Dedoose Publications

PUBLICATIONS

Dedoose has been field-tested and journal-proven by leading academic institutions and market researchers worldwide. Thousands of prominent researchers across the US and abroad have benefited from early versions of Dedoose in their qualitative and mixed methods work and have laid an outstanding publication and report trail along the way.

Geography Based Publications

Geoparsing, GIS, and Textual Analysis: Current Developments in Spatial Humanities Research

Ian Gregory, Christopher Donaldson, Patricia Murrieta-Flores and Paul Rayson (2015)

The spatial humanities constitute a rapidly developing research field that has the potential to create a step-change in the ways in which the humanities deal with geography and geographical information. As yet, however, research in the spatial humanities is only just beginning to deliver the applied contributions to knowledge that will prove its significance. Demonstrating the potential of innovations in technical fields is, almost always, a lengthy process, as it takes time to create the required datasets and to design and implement appropriate techniques for engaging with the information those datasets contain. Beyond this, there is the need to define appropriate research questions and to set parameters for interpreting findings, both of which can involve prolonged discussion and debate. The spatial humanities are still in early phases of this process. Accordingly, the purpose of this special issue is to showcase a set of exemplary studies and research projects that not only demonstrate the field’s potential to contribute to knowledge across a range of humanities disciplines, but also to suggest pathways for future research. Our ambition is both to demonstrate how the application of exploratory techniques in the spatial humanities offers new insights about the geographies embedded in a diverse range of texts (including letters, works of literature, and official reports) and, at the same time, to encourage other scholars to integrate these techniques in their research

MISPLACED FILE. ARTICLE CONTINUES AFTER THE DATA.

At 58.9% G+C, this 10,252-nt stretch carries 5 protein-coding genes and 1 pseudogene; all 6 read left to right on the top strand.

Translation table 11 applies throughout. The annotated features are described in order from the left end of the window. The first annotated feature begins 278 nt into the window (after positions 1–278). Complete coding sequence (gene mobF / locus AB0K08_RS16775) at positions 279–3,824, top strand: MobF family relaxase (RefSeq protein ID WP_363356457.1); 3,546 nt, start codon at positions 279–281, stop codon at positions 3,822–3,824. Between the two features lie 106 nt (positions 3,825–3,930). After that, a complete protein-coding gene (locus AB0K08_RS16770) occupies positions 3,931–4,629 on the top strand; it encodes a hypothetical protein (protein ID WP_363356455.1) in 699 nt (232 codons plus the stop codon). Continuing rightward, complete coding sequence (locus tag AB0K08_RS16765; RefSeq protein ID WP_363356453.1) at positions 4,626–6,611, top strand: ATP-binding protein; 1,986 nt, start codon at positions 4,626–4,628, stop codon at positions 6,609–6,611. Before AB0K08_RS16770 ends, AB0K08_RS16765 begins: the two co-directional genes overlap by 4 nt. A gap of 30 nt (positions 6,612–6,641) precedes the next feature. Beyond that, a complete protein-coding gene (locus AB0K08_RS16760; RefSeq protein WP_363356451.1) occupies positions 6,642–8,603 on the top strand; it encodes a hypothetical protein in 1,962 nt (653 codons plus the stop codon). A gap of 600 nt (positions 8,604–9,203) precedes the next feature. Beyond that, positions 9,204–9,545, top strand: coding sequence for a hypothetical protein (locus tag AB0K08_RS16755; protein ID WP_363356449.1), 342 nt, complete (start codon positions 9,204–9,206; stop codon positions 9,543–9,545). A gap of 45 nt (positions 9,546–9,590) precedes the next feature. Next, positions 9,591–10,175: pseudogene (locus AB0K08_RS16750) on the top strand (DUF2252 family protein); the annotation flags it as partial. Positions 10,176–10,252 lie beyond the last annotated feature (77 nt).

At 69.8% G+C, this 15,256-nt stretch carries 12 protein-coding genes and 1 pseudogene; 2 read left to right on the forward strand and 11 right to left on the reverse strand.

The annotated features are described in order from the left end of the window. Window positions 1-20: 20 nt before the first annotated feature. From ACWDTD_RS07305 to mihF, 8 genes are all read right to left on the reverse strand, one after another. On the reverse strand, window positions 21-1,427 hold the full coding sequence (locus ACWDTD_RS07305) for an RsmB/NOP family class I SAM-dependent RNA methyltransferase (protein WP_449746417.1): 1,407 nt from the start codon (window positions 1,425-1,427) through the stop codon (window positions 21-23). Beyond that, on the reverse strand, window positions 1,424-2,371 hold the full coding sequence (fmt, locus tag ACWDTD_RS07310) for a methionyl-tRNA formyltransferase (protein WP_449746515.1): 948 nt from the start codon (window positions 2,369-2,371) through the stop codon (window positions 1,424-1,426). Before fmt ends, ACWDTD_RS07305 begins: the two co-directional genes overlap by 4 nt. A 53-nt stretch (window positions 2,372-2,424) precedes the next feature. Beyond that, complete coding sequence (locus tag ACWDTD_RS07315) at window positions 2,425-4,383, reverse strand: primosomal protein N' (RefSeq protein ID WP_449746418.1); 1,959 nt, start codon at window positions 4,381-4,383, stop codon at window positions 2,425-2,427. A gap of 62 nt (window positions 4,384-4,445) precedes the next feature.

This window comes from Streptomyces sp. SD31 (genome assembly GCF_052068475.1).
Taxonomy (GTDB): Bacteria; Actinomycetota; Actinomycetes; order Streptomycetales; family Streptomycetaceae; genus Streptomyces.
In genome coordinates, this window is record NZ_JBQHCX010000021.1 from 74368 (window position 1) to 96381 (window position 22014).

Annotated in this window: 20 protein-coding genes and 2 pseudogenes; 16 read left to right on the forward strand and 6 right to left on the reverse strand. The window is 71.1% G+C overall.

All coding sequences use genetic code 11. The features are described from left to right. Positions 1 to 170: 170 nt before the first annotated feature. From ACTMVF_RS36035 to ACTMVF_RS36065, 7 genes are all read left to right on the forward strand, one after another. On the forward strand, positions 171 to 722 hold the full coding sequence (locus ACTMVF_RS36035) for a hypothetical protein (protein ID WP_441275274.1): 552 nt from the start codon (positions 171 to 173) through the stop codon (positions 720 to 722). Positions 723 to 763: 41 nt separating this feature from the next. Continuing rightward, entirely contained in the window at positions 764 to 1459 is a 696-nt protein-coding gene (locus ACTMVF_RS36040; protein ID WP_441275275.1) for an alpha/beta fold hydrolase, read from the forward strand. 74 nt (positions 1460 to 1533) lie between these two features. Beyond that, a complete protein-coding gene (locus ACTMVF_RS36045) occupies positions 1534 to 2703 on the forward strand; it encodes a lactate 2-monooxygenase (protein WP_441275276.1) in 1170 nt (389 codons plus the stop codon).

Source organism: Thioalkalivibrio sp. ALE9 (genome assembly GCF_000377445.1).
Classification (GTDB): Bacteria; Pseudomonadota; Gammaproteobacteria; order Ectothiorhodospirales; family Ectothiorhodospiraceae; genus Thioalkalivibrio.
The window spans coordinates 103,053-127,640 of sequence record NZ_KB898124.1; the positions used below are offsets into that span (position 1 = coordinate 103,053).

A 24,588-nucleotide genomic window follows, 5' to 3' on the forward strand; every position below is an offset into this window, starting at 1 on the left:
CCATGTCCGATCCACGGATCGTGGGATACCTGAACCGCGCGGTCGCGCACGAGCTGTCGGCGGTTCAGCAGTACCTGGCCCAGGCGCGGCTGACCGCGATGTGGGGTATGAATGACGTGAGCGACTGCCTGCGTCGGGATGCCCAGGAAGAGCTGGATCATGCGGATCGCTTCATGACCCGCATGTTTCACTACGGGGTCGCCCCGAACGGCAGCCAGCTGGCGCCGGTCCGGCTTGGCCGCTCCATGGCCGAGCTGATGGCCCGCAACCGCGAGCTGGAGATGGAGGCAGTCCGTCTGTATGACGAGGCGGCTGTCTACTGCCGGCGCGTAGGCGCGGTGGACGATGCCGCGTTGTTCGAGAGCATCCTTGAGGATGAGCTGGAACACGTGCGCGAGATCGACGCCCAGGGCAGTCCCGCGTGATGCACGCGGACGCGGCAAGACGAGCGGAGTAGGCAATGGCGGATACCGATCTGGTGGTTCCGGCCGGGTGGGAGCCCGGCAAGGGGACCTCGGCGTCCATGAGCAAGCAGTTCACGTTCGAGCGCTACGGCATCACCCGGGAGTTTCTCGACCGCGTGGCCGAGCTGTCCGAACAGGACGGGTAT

Geography Based Publications

Qualitative Research Methods in Human Geography

Hay, Iain (2000)

This volume provides concise and accessible guidance on how to conduct qualitative research in human geography. It gives particular emphasis to examples drawn from social/cultural geography, perhaps the most vibrant area of inquiry in human geography over the past decade
Education Based Publications

Mixing Qualitative and Quantitative Methods: Insights into Design and Analysis Issues

Lieber, Eli (2009)

Journal of Ethnographic and Qualitative Research, 3: 218-227

Discusses issues of design, sampling, and analysis in mixed methods research. Offers a model for conceptualizing a fully integrated design. Proposes and illustrates strategies for managing and dynamically integrating the qual and quant data to allow for efficient and multi-directional analysis. It is increasingly desirable to use multiple methods in research, but questions arise as to how best to design and analyze the data generated by mixed methods projects.
Education Based Publications

Lessons Learned for Teaching Mixed Research: A Framework for Novice Researchers

Onwuegbuzie, Anthony J. & Leech, Nancy L. (2009)

International Journal of Multiple Research Approaches, 3(1), 105-107

A concise description of key steps in the mixed research process. The authors further map this process onto issues/controversies in the use of mixed methods research and the challenges mixed methods researchers face.
Geography Based Publications

Testing Cognitive Ethnography: Mixed-Methods in Developing Indicators of Well-Being in Fishing Communities

Benjamin Blount, Steven Jacob, Priscilla Weeks, and Michael Jepson (2015)

Research was initiated in 2008 with the objective of developing social indicators for well-being of fishing communities. Initial steps included development and testing indicators for the concepts of dependence, gentrification, vulnerability, and resiliency in relation to nine fishing communities on the Texas Gulf Coast. Procedurally, a mixed methods design was employed, using quantitative analyses of large secondary data sets to rank coastal communities based on socioeconomic measures, and independently employing qualitative approaches to provide rankings of the nine communities. The two qualitative approaches, an informed expert description of the communities, and cognitive-based interviews in the same communities each produced rankings almost identical with each other and with the quantitative rankings. Three types of analyses yielded similar results, indicating that cognitive ethnography can be a valuable tool in the description of community resilience, vulnerability, and well-being.
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